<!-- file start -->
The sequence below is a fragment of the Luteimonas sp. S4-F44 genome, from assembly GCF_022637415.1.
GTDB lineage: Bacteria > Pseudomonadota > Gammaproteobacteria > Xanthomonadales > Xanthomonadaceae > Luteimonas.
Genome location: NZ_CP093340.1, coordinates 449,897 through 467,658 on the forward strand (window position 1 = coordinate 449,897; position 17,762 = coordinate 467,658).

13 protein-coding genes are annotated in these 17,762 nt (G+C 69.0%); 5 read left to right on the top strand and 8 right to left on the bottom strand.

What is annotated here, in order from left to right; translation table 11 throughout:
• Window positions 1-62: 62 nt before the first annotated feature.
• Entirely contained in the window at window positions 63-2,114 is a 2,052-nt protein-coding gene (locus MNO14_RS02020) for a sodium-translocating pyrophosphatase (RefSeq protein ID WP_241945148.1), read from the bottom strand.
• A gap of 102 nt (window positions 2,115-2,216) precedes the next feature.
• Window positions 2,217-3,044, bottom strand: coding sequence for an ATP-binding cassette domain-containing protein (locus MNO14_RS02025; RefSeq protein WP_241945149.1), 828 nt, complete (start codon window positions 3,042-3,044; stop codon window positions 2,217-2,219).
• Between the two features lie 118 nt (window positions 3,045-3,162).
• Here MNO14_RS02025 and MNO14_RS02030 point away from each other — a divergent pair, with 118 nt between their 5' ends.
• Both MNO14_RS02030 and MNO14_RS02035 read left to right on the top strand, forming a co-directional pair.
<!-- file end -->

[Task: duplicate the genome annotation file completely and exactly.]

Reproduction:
The sequence below is a fragment of the Luteimonas sp. S4-F44 genome, from assembly GCF_022637415.1.
GTDB lineage: Bacteria > Pseudomonadota > Gammaproteobacteria > Xanthomonadales > Xanthomonadaceae > Luteimonas.
Genome location: NZ_CP093340.1, coordinates 449,897 through 467,658 on the forward strand (window position 1 = coordinate 449,897; position 17,762 = coordinate 467,658).

13 protein-coding genes are annotated in these 17,762 nt (G+C 69.0%); 5 read left to right on the top strand and 8 right to left on the bottom strand.

What is annotated here, in order from left to right; translation table 11 throughout:
• Window positions 1-62: 62 nt before the first annotated feature.
• Entirely contained in the window at window positions 63-2,114 is a 2,052-nt protein-coding gene (locus MNO14_RS02020) for a sodium-translocating pyrophosphatase (RefSeq protein ID WP_241945148.1), read from the bottom strand.
• A gap of 102 nt (window positions 2,115-2,216) precedes the next feature.
• Window positions 2,217-3,044, bottom strand: coding sequence for an ATP-binding cassette domain-containing protein (locus MNO14_RS02025; RefSeq protein WP_241945149.1), 828 nt, complete (start codon window positions 3,042-3,044; stop codon window positions 2,217-2,219).
• Between the two features lie 118 nt (window positions 3,045-3,162).
• Here MNO14_RS02025 and MNO14_RS02030 point away from each other — a divergent pair, with 118 nt between their 5' ends.
• Both MNO14_RS02030 and MNO14_RS02035 read left to right on the top strand, forming a co-directional pair.